In the atypical war movies Ten Canoes and Rescue Dawn, nature is ever-present as witness, as accessory, as enemy. The ostensibly primitive people in Ten Canoes, a marvelous Aboriginal fable directed by Rolf de Heer and set a millennium ago, connect their existence and their spirituality to the land. The hero of Werner Herzog's gripping P.O.W. escape movie Rescue Dawn, set 40 years ago in southeast Asia, finds it a tougher challenge surviving the jungle than surmounting his captors.
As I watched both films, I couldn't get Terence Malick's vision of man's impact on the environment out of my head. That surprised me, frankly, for I'm not a fan of his World War II flick, The Thin Red Line, or his John Smith-Pocahontas epic, The New World. Malick gives us a lot of shots of flora and fauna in those movies, not as eye candy but to show us what will soon become "collateral damage" in the battle for democracy or the march of progress. Nature is not a remote concept in those films but a vital life force, with full and equal claim to the planet.
In Ten Canoes, nature functions as balance itself. The film casts itself as a story within a story within a story, gently pulling us back through time to a world without machines. An elder of the tribe, aware that a young buck covets one of his wives, relates a long cautionary tale about the adverse effects of jealousy on a previous Aborigine. That otherwise fine fellow mistakenly blamed a mysterious stranger for his wife's disappearance; he then committed an unprovoked and unnecessary act of violence that, in accordance with the laws of society, boomeranged on him.
One could read Ten Canoes as a metaphor for George W. Bush's rash invasion of Iraq, and the pointless loss of life it precipitated. But the film is so steeped in Aboriginal culture, so authentic to its place and its period, that I don't think that's what the filmmakers intended. Its lessons are universal, and are intended for anyone who would let ego, self-righteousness and anger coalesce into violence. If that's not you, Ten Canoes is still well worth seeing for its gracefulness, patience and enveloping cinematography of swamps and grasslands.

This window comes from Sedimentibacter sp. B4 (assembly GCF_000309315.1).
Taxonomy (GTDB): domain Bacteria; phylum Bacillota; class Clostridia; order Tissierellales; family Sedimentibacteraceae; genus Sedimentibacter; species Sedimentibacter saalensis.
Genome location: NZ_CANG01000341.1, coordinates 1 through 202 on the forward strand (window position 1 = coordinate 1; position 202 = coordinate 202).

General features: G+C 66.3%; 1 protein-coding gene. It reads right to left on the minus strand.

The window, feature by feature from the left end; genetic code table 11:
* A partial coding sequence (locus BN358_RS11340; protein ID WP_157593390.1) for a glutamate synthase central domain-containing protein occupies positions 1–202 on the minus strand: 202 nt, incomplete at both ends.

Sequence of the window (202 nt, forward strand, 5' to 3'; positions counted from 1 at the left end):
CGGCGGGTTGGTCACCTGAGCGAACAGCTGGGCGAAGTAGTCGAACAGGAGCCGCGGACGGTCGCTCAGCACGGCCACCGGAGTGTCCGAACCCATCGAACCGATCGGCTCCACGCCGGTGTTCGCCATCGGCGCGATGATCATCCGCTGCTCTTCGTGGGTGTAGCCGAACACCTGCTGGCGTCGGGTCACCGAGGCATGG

Werner Herzog has never been a political filmmaker; he favors the dreams and will of the individual over the compromise and consensus of institutions and groups. That's a problem with Rescue Dawn, which is otherwise of a piece with his enormous oeuvre. Based on actual events, the film recounts the nightmare adventure of Dieter Dengler, a German-born, American-trained Navy pilot who was shot down on his very first mission -- the secret bombing of Laos. (Herzog originally told the story in the 1997 documentary, Little Dieter Needs to Fly.)
Dengler (Christian Bale) is captured and tortured, then thrown in a rudimentary outdoor prison with a handful of other American and Vietnamese prisoners. (They are played by, among others, the reliably deranged Jeremy Davies and Steve Zahn.) Dengler is the only one obsessed with escaping, and at the end of the movie he is apparently the only one who survives. Once free in the uncaring and unending jungle, Dengler is hopelessly out of place and overmatched, and yet somehow he perseveres.
Herzog clearly admires Dengler, and aims to impress us with the man's extraordinary determination and good humor. But the director never addresses the broader context -- Dengler was participating in a covert, illegal mission -- nor does he acknowledge the climate in which Rescue Dawn now opens, namely the ongoing occupation of Iraq.
Rescue Dawn ends with a big 'ol soppy reunion on the deck of Dengler's ship, capped by a smiling freeze-frame that would have been considered over-the-top in a '60s John Wayne picture. It's a jarring, jingoistic finale that left a bad taste in my mouth. Is Herzog that oblivious? Or does the contrarian in him refuse to make an unambiguous anti-war picture at the precise moment we expect one? Or is it simple tunnel vision, whereby he invites us to celebrate one man's determination, express our support for the brave, order-following soldiers and pay no mind to the presidents and the advisors and the generals who treat them as pawns?
Or perhaps, in this one respect, the unsentimental Herzog is mimicking nature. Nature doesn't care about presidents and generals, global strategies and political contexts. As Jefferson Airplane sang on one of the lesser-known cuts on Volunteers, "Say it plainly/The human name/Doesn't mean shit to a tree."
Ten Canoes and Rescue Dawn open Friday, July 13, 2007.